So much of the Alanon program is about simply changing the way that we look at ourselves and the world. But it isn’t really all that simple to do. We carry with us such deep seated paradigms about right and wrong, about God and all those other important life topics, that it usually takes something drastic to actually uproot our old thinking. It takes the emotional equivalent of being hit over the head with a baseball bat to get us to see that there really is another way to view things. The good part for us is that alcoholism is one hell of a bat and after it takes a few swings at us, we may be lucky enough, and courageous enough, to seek out this shift in thinking. And Alanon guides us through that.
I used to be very resistant to some of the language I heard in meetings. One such phrase was “making amends” in Step Nine. For me, “making amends” meant to make apologies, which implied an admission that I had done something wrong. In my old thinking, this was paramount to setting myself up for excommunication from the universe and I simply wasn’t going to go there. I see now that this step is not about making apologies and being forgiven for my wrongs. It’s about openly acknowledging exactly how I have conducted myself, in as honest a way as possible, so that I can take down the protective barriers I have created between myself and others.
I act badly when I am in fear. I think most people do. I engage in a vicious circle of self-protecting behavior that achieves nothing other than to build walls between myself and others. So much energy is spent focused on this fear, and on making sure I come out on the correct side of the righteous fence. The only way to change this is to remove the fence, and stop with all the judgment. And it starts with me.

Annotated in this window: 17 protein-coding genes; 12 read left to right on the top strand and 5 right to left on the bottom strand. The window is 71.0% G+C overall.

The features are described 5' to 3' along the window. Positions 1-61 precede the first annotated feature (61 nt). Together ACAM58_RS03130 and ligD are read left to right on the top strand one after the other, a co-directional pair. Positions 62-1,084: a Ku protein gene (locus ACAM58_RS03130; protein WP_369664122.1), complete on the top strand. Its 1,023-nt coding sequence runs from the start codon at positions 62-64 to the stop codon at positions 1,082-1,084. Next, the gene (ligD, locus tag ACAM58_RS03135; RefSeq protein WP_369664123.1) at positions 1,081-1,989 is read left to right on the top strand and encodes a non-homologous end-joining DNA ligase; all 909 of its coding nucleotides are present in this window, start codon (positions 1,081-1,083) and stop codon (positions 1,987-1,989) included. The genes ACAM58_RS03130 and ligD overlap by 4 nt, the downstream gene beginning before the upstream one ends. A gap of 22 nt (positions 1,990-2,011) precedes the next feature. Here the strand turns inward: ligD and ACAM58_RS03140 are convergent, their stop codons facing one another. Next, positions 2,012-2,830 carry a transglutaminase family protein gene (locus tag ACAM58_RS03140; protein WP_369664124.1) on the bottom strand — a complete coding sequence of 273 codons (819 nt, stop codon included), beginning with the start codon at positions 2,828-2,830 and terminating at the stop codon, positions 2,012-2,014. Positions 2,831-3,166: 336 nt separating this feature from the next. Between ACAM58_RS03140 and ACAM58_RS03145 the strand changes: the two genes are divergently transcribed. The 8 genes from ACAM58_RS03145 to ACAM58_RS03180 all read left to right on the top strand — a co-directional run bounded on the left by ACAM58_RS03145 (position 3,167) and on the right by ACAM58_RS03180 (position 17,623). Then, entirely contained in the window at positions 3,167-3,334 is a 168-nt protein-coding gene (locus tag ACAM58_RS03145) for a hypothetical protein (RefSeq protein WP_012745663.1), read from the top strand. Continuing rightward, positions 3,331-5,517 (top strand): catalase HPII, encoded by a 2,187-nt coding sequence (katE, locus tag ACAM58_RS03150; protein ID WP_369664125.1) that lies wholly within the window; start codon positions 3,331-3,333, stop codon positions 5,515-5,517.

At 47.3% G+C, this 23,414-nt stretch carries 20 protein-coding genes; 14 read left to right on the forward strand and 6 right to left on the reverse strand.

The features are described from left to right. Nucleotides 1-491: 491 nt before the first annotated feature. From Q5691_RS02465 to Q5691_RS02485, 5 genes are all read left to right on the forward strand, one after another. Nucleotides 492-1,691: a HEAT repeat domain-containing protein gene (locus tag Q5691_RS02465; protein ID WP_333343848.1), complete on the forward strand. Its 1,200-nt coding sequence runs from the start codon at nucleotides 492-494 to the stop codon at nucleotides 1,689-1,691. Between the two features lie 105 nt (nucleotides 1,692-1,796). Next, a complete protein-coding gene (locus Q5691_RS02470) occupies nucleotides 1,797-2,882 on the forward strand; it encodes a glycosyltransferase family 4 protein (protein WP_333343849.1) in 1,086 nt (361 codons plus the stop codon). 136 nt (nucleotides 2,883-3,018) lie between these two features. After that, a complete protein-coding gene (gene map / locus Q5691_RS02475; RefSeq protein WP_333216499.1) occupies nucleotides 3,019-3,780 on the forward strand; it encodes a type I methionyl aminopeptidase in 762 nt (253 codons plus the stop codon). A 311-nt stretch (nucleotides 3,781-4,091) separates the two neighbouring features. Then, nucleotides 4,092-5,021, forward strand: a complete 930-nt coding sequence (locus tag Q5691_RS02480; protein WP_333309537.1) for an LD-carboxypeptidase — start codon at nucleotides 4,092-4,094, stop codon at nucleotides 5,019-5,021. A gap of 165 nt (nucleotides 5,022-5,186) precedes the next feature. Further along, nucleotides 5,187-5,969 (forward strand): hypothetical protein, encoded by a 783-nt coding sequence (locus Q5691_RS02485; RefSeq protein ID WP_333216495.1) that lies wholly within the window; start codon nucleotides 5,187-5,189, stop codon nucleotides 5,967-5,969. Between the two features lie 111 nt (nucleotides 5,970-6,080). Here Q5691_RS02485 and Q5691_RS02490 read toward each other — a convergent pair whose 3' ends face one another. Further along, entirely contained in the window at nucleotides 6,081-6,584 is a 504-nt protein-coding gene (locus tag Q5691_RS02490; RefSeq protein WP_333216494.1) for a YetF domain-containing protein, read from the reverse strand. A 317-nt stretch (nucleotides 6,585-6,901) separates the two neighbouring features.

Step Nine allows me to openly communicate the ways in which I have behaved badly, without anticipation of forgiveness from the person I’ve harmed. This is not an exercise in apology. It is an exercise in me accepting myself, out loud, truthfully and without judgment. The act of saying these things openly to the ones I’ve harmed helps to break down the walls that I specifically constructed with them, usually out of fear. If I can learn to do this, being compassionate with myself and who I really am, then maybe one day, I will be able to accept others without judgment as well.
I read recently that spiritual awakening is not a process by which we become so good and so pure that we ascend to the top of some mountain in goodness and light. Spiritual awakening is when we can go down into the reality of life, unafraid, and discover the kind of love for ourselves and for others that will not die, despite the reality of all of our shortcomings. And it begins with me. Only if I can do this myself will I be able to accept others without trying to control them and make them into something they’re not.
Step Nine puts that type of action in motion. It says, “I just don’t want to pretend with you any more.”